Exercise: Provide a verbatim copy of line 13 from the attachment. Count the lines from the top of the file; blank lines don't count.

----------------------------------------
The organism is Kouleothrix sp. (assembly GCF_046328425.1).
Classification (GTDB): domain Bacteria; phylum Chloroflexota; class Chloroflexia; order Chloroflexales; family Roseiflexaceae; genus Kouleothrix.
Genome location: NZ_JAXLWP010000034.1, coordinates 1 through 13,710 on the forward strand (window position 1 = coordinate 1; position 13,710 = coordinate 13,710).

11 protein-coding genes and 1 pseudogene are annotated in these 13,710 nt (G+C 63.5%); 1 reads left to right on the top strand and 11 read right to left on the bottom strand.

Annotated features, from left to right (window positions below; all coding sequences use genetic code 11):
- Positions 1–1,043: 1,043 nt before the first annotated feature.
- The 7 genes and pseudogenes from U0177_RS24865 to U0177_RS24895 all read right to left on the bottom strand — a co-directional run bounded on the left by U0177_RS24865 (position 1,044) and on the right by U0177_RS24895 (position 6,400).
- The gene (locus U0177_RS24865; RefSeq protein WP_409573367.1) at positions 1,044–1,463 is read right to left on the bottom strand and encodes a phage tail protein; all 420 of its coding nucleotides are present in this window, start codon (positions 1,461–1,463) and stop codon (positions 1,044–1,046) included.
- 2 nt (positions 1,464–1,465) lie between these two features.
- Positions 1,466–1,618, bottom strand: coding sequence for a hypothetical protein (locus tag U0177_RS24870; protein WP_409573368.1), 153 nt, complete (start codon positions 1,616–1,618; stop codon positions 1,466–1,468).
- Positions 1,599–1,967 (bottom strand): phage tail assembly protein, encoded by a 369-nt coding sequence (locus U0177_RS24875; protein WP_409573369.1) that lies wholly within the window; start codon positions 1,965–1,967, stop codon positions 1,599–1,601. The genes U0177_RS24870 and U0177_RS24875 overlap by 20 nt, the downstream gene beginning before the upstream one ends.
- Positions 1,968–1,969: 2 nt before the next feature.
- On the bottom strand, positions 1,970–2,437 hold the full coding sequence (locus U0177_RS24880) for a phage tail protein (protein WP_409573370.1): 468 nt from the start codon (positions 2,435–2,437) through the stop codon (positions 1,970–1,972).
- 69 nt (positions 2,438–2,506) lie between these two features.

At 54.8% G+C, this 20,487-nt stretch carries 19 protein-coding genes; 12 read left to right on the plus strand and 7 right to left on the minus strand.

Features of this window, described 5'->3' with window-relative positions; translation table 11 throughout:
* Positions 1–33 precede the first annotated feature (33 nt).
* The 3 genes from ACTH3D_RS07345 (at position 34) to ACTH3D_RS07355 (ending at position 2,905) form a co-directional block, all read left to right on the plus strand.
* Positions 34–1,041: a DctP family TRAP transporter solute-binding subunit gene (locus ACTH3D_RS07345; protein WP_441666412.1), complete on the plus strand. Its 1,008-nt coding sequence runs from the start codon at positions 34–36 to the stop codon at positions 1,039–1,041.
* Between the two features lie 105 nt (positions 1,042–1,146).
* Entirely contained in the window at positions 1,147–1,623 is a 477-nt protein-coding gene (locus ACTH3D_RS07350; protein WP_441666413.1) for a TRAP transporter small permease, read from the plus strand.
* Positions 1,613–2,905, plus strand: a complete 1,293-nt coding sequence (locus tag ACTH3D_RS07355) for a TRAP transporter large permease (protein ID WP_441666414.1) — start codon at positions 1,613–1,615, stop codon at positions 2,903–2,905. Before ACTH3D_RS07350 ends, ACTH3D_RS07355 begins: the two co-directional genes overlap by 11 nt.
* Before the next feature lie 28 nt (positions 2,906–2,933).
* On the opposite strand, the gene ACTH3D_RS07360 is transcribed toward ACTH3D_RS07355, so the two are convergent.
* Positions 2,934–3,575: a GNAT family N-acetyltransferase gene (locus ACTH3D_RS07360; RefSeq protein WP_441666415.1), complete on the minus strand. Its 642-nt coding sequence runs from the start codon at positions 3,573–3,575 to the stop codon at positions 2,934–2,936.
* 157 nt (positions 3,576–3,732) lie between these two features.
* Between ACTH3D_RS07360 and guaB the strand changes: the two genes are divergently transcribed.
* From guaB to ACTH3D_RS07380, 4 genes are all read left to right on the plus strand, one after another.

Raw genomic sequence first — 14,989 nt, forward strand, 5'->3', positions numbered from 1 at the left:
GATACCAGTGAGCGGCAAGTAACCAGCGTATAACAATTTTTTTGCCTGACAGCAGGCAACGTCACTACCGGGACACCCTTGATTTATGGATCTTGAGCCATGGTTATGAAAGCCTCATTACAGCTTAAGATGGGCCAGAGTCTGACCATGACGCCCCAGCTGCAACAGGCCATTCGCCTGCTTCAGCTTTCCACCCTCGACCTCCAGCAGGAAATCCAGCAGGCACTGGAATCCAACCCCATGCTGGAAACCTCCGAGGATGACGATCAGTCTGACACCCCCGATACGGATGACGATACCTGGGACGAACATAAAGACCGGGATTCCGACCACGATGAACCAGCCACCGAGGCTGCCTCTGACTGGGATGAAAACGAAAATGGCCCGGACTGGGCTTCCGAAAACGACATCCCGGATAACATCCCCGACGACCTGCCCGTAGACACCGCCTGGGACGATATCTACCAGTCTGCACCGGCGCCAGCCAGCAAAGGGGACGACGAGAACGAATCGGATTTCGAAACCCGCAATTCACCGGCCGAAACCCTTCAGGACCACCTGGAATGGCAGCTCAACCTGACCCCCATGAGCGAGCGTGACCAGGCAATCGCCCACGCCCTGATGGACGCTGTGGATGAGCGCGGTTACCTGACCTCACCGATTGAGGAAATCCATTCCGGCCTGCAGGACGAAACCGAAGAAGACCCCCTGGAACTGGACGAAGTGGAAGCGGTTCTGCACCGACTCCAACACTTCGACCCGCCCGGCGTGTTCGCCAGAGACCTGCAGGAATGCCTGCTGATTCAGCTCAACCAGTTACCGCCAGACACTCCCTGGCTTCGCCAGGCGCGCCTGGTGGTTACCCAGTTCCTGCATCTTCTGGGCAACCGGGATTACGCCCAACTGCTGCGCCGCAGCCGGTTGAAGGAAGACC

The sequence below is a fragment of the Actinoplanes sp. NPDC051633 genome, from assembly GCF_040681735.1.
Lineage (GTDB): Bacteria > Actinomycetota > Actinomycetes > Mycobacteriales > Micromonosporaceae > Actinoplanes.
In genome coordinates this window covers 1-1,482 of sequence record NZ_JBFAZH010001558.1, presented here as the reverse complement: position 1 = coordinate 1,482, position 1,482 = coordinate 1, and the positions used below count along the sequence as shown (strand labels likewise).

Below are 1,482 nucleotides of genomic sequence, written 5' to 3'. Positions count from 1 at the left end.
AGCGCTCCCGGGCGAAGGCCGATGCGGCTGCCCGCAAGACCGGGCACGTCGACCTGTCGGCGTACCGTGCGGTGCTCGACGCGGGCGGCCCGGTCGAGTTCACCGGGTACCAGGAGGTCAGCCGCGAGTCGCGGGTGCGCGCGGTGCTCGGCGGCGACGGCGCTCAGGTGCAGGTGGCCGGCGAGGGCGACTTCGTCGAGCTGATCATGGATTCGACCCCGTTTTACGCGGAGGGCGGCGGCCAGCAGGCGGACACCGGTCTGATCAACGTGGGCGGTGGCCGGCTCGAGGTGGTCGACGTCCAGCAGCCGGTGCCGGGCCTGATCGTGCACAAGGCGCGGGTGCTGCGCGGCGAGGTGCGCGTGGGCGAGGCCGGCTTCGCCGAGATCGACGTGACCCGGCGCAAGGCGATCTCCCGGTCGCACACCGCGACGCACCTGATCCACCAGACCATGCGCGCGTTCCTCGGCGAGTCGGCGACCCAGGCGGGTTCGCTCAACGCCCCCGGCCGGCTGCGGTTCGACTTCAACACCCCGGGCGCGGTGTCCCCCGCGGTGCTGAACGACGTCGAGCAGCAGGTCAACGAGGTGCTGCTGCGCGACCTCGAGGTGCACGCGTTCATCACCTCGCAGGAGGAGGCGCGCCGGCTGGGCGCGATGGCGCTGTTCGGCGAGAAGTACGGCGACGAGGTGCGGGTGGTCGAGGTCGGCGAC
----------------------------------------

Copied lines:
- On the bottom strand, positions 1,970–2,437 hold the full coding sequence (locus U0177_RS24880) for a phage tail protein (protein WP_409573370.1): 468 nt from the start codon (positions 2,435–2,437) through the stop codon (positions 1,970–1,972).